Thursday, 2 March 2017

My Thyroid Surgery - Becoming Butterfly Free



Having been diagnosed with a malignant tumour on the left lobe of my thyroid by FNA biopsy, I was swiftly scheduled in for surgery at Medcare Hospital in Dubai on 17th September 2015. Whilst I was, naturally, nervous about the operation, I was also just desperate to get it over and done with, so after waiting impatiently for the necessary insurance approvals it was a relief when the day itself arrived.

True to form, I had done my research about the possible risks attached to the surgery, including the chance of nerve damage permanently affecting the vocal cords, and the chance of damage to the parathyroid glands, which regulates calcium in the body. The neck is a delicate area, after all. However, I was lucky enough to have full confidence in the fact that I was in good hands with my surgeon, Dr. Abdulkader Weiss, who kept telling me not to worry and that he would take care to make the resulting scar as small as possible.

It may seem trivial considering the news I had recently been delivered, and the health scare I was facing, but one of my biggest worries ahead of the surgery was indeed the scar it would leave on my neck. If you Google 'thyroidectomy scar' you will be confronted by a whole range of images, from neat little 4-inch lines to (quite frankly terrifying) thick, full necklace-type scars.

It was during my pre-surgery research that I came across the priceless resource of Talk Thyroid - a community set up by two USA-based sisters suffering from hypothyroidism and Hashimoto's, which is an autoimmune disease that attacks the thyroid - and it was thanks to Talk Thyroid that many of my concerns regarding the appearance of my post-op neck were put to rest. Through Talk Thyroid's Instagram page I connected with a myriad of beautiful, successful, energetic young women who were still glowing and flourishing after their surgeries, which gave me hope for my future.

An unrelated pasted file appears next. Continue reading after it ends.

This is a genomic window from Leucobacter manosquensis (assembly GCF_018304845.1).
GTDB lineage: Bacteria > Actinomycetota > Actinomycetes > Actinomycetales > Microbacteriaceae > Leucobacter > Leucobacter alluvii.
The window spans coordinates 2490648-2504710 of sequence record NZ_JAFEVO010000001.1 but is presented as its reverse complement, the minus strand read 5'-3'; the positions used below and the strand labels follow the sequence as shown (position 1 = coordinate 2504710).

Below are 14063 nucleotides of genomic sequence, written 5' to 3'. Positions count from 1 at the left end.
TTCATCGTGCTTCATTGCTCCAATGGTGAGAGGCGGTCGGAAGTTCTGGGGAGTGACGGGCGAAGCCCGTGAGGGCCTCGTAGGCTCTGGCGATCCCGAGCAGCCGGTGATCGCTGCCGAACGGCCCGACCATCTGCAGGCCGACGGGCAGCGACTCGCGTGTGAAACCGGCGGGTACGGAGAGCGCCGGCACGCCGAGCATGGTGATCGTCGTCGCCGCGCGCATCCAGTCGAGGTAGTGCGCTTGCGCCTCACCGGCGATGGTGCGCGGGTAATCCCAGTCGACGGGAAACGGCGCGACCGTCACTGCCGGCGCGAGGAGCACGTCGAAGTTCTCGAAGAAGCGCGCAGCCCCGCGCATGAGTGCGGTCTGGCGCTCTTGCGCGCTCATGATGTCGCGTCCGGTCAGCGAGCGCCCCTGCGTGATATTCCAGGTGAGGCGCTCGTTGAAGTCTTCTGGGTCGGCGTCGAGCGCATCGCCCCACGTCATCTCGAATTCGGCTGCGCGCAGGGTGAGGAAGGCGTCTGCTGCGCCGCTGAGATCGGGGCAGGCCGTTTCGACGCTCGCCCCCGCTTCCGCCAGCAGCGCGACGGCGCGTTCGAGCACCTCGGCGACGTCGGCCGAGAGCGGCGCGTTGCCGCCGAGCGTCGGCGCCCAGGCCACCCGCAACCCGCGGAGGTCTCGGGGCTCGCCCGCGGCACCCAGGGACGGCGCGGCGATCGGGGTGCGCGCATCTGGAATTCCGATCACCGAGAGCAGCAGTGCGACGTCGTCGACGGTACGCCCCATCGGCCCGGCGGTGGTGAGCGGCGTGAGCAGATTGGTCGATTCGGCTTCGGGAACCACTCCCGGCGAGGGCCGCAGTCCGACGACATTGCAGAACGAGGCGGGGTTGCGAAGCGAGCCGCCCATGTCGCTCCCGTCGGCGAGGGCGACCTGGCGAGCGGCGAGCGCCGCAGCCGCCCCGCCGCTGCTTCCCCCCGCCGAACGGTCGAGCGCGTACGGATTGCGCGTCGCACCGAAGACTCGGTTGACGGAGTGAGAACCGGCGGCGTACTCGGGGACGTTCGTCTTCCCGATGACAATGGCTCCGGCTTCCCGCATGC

As Dr. Abdulkader had explained, he wouldn't know whether he would be able to get away with a hemi-thyroidectomy or if he would have to do a total thyroidectomy until he had actually opened me up on the operating table, and even then, if he considered a hemi-thyroidectomy possible, there was also a chance that I may have to return for a second surgery to remove everything pending the lab results on the removed tumour.

Recovering in my hospital bed after nearly 6 hours of surgery

The surgery was a delicate procedure and took just under 6 hours, as Dr. Abdulkader carefully ensured he had removed every last cell of the offending tumour, checking along the way that nothing had spread to my lymph nodes. Thanks to his skill, he was able to leave behind a very small portion of the right lobe of my thyroid, which he hoped would be able to maintain some natural thyroid functionality for me after my recovery.

The drain was the worst thing - couldn't wait to get it off!

I remember the worst thing for me in the immediate aftermath of the surgery was the drain they attach to remove all the excess blood and fluid. Mine stayed attached for 3 days (some only need it for one); it restricted my movements, was painful and uncomfortable when trying to sleep, and to be honest I just found it quite repulsive having these bodily fluids hanging from my neck in a little see-through sack! Once the drain was removed I started to feel much better, very quickly. In total I stayed in hospital for four days before being discharged, with a follow-up appointment scheduled a week later.